Stalemate: Refugees in Indonesia — Presidential Regulation No 125 of 2016
AuthorMissbach, A; Adiputera, Y; Prabandari, A; Cintika, G; Swastika, FY; Darningtyas, R
Source TitleCILIS Policy Paper Series
PublisherCentre for Indonesian Law, Islam and Society, University of Melbourne
University of Melbourne Author/sTaylor, Kathryn
AffiliationCentre for Indonesian Law, Islam and Society
CitationsMissbach, A., Adiputera, Y., Prabandari, A., Cintika, G., Swastika, F. Y. & Darningtyas, R. (2018). Stalemate: Refugees in Indonesia — Presidential Regulation No 125 of 2016. Centre for Indonesian Law, Islam and Society, University of Melbourne.
Access StatusOpen Access
Open Access URLhttps://law.unimelb.edu.au/centres/cilis/research/publications/cilis-policy-papers/stalemate-refugees-in-indonesia-presidential-regulation-no-125-of-2016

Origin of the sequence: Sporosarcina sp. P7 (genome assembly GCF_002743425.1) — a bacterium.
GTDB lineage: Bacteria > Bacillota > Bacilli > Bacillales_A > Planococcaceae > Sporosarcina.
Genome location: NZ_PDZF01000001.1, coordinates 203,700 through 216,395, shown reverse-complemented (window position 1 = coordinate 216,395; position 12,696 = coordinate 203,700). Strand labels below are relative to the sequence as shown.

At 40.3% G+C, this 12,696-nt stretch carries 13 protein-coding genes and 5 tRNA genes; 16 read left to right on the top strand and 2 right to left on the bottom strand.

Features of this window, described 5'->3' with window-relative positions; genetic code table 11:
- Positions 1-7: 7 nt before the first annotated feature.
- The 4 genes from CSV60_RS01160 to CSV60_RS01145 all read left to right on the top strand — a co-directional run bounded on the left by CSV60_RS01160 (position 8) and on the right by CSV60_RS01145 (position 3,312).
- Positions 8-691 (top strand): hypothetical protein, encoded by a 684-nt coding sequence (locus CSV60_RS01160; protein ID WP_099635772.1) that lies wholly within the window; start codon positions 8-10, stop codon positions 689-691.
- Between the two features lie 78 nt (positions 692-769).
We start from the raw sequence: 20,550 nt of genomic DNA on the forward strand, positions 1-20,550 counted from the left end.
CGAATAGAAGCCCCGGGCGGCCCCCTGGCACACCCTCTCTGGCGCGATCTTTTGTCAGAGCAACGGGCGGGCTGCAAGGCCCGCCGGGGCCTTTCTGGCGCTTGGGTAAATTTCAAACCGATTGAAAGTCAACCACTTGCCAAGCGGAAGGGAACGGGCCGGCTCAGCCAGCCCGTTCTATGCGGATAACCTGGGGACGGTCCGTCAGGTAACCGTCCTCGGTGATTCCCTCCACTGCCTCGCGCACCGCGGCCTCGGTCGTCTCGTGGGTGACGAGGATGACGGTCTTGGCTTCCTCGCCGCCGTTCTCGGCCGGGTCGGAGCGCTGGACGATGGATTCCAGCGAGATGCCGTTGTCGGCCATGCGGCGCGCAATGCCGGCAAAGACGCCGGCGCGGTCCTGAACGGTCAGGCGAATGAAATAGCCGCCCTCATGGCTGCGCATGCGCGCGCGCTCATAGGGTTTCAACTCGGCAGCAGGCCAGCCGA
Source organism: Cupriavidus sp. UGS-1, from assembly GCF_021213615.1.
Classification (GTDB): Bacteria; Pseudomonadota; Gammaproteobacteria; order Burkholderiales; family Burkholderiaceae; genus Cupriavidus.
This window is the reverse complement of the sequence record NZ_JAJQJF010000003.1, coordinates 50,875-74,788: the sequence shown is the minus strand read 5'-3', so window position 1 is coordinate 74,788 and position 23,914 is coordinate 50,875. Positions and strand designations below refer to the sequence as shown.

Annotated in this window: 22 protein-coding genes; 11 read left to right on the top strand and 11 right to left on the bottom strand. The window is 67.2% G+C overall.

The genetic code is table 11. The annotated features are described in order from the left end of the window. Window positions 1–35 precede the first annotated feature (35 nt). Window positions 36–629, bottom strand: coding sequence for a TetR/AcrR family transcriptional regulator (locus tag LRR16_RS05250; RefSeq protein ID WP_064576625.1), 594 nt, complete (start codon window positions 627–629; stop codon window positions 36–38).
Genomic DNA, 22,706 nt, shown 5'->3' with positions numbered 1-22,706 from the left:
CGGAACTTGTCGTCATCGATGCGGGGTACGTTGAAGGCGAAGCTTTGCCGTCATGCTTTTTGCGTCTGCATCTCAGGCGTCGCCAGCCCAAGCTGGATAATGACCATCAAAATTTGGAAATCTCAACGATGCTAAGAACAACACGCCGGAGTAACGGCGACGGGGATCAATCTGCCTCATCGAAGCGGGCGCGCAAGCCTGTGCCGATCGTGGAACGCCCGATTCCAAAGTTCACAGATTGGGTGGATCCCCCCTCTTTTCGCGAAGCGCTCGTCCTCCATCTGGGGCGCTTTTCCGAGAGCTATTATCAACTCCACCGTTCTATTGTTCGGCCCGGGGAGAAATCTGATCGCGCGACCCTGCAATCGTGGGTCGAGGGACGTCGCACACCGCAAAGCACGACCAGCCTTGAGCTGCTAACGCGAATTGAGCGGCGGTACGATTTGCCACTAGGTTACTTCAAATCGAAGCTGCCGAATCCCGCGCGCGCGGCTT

This policy paper examines Presidential Regulation (Perpres) No 125 of 2016 on the Treatment of Refugees and Asylum Seekers in Indonesia, signed by President Joko Widodo on 31 December 2016. This long-awaited regulation reiterates Indonesia’s long-held position on its responsibilities towards asylum seekers and refugees. Perceiving itself as a transit country only, Indonesia attempts to protect refugees but welcomes them only for terminable period. This policy paper analyses the content of this Presidential Regulation, pointing out its strengths and weaknesses, in order to alert policy-makers to the remaining gaps in the protection of refugees. Although it makes some progress in regard to rescuing refugees in emergency situations, our analysis concludes that the Presidential Regulation still lacks substantial commitment to the effective protection of refugees. Rather than offer any durable solution for asylum seekers and refugees staying on in Indonesia, the current policies create ‘permanent temporariness’. Not only are resettlement options in safe third countries shrinking, but voluntary repatriation to their conflict-ridden countries of origin is often not feasible. So long as local integration into the Indonesian society, which the United Nations High Commissioner for Refugees (UNHCR) would like as a third durable solution, is not an option, refugees and asylum seekers will continue to suffer the most in the current stalemate.
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